Yesterday, when he addressed persons attending a panel discussion put on by human resource management practitioners, controversial school principal Matthew Farley expressed concerns about the involvement of non-educators in the management of academic institutions.
Farley, veteran educator and head of the Graydon Sealy Secondary School, formerly the Garrison Secondary School, made reference to the issues raised during the Commission of Enquiry into events at the Alexandra School, where a major part of the problem appeared to be differences between the principal and the board – but particularly between the principal and the chairman of the board.
We readily accept that where ever men and women of different thoughts gather there is bound to be some differences of opinion; and in a sense that could mean differences will come to the fore whenever two individuals come together.
But we have to wonder whether the problem is non-educators operating in an educational institution, or the selection of the wrong people without clear guidelines on where boundaries are set. For sure, the long established practice of selecting board members, and not just for schools, based on what a political party, politician or friendship may owe an individual cannot be the best formula for guaranteeing optimum results.
However, persons who operate businesses, or moguls who head large corporations, will often tell you when they select or recommend persons to sit on their boards they choose persons, who though they understand and appreciate their “philosophy” will not be afraid to challenge them across the table. It is in the context of robust, but respectful, discussion that ideas grow flesh and decisions that lead to profit are developed.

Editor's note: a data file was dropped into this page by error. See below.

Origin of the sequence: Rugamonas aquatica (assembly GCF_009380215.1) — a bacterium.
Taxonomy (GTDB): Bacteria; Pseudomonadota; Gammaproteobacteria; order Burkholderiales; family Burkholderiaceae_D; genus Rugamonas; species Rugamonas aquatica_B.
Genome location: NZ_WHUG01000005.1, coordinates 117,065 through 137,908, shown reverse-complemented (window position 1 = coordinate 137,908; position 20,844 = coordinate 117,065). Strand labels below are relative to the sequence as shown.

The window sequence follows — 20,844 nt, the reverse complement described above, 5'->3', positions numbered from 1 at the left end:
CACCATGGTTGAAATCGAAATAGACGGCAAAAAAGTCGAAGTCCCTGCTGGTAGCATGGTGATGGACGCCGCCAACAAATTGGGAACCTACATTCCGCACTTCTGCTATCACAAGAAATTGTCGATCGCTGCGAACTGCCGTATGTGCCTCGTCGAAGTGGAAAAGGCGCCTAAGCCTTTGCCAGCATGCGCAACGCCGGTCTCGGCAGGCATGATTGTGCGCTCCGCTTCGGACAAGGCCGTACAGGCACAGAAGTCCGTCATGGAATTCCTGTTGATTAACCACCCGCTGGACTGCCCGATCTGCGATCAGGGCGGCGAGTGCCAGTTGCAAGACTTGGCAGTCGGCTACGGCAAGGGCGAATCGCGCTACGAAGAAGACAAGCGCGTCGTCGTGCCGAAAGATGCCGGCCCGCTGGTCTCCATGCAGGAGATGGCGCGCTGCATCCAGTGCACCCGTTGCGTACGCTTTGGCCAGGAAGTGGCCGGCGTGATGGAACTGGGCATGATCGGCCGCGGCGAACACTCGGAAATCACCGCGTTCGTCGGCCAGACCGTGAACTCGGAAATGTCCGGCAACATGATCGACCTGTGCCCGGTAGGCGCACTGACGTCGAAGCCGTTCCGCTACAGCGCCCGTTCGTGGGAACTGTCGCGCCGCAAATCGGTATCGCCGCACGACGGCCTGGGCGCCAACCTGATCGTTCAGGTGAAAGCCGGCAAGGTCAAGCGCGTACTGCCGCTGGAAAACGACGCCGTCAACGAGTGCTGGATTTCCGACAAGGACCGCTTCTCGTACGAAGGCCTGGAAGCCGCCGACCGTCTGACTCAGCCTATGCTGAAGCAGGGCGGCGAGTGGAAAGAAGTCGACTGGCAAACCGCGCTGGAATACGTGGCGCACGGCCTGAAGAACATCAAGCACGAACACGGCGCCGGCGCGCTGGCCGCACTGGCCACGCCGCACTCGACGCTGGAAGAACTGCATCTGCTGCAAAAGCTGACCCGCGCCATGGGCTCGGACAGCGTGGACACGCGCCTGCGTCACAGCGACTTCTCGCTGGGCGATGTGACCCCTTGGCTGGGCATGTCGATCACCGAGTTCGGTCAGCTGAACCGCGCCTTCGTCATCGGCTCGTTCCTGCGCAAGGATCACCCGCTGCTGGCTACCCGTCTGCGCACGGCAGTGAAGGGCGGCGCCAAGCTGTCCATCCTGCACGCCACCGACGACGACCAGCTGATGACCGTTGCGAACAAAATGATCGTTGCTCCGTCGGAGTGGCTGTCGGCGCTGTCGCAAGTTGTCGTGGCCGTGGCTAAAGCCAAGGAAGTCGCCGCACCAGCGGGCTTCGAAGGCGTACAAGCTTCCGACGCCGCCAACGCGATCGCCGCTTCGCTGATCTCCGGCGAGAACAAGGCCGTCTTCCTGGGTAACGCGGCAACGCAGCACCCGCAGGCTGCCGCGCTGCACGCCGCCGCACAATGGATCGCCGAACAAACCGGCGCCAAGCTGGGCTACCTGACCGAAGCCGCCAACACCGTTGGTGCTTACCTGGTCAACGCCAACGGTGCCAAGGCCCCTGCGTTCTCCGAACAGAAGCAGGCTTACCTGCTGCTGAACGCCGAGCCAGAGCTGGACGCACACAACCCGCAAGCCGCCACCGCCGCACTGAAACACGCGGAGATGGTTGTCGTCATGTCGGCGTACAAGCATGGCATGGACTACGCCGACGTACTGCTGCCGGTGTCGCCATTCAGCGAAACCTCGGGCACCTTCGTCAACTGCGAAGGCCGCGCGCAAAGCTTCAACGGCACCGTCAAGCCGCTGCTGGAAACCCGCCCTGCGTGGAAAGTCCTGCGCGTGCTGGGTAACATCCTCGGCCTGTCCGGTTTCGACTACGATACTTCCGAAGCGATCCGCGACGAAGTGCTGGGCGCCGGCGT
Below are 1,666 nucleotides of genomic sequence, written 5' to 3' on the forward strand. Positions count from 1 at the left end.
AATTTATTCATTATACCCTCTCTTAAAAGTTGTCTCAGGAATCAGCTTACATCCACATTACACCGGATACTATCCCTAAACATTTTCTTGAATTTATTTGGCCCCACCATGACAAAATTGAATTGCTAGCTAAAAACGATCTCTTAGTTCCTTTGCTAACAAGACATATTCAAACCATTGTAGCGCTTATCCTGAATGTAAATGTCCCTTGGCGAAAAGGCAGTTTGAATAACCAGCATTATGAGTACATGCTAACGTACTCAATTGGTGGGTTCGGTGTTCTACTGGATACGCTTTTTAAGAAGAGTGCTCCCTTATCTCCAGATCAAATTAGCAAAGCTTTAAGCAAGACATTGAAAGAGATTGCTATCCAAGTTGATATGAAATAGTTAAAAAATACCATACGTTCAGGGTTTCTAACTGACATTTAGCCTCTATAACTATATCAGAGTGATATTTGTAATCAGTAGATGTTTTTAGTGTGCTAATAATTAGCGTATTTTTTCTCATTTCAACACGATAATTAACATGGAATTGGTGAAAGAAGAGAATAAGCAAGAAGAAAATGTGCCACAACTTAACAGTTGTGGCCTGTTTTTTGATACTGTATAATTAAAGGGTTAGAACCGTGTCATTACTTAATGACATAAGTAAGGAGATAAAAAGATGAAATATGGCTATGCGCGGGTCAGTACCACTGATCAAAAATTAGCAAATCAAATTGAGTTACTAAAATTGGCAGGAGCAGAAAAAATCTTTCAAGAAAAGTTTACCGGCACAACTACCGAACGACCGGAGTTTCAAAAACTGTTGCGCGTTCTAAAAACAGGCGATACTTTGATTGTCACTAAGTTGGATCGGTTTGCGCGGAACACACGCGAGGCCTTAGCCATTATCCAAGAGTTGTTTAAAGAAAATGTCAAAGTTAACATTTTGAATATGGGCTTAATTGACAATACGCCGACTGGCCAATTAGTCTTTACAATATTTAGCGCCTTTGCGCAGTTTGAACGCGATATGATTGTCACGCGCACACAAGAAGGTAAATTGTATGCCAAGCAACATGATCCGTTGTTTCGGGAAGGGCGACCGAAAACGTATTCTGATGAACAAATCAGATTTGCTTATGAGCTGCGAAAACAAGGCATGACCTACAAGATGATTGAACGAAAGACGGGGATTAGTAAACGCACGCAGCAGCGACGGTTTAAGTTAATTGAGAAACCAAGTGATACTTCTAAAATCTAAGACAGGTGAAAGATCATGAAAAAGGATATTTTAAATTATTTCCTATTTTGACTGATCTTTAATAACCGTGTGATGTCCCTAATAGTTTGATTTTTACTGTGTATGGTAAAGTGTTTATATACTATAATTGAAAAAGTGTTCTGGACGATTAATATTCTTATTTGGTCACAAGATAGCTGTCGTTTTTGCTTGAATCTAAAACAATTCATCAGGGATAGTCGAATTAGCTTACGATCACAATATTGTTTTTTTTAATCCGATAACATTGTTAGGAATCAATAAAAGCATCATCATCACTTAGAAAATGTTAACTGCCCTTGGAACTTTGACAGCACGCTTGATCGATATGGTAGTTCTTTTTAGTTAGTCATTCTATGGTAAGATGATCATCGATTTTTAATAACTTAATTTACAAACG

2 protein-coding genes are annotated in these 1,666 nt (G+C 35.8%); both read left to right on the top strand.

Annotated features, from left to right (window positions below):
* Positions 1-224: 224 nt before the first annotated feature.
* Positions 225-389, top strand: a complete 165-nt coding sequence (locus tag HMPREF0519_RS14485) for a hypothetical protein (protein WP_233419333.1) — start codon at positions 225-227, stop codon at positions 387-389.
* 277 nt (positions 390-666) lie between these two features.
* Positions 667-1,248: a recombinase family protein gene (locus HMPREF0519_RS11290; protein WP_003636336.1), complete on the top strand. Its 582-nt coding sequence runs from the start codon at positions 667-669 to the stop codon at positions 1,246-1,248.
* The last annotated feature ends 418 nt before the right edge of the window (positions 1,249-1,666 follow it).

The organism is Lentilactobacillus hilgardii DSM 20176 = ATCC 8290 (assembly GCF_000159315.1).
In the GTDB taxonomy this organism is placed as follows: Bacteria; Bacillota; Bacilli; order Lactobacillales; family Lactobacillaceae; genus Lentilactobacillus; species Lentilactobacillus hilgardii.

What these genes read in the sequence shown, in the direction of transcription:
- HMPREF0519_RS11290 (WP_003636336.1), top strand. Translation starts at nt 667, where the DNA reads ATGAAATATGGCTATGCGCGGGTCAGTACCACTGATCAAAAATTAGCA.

A part of the problem in our schools probably rests more on a lack of clarity on whether a principal is accountable to a chairman; or whether a principal, satisfied he is answerable to the ministry for what occurs in his school, will make the final decision on the basis that “The buck stops with me”.
Quite frankly, while all roads may lead to the principal in the day-to-day management of a school, given human nature, we do not believe that everything that goes into the broad policy direction of such an institution should come from the head, his management team.
In fact, the conduct of some principals ought to be a warning to all right thinking people that not being obligated to consider the input of others, particularly non-staff and non-educators, would only lead to the creation of dictatorships, run by a number of Stalinesque types. Considering human frailties, which can often be inflamed by oversized egos or an undersized portion of self confidence, all our schools would be better served by the presence of “outsiders” offering meaningful input. But the right outsiders; not those who believe their selection is to do a minister’s, prime minister’s or political party’s bidding at the expense of all others.
Particularly in the case of chairmen, we believe the selection process should be such that it guarantees only the best fit. Persons who have a history of antagonism, who can’t be convinced to bend under any circumstances, who are rabidly political in their disposition, and who are clearly not known to be people oriented ought not to be selected to chair school boards – no matter whose friend they are or what the party owes them.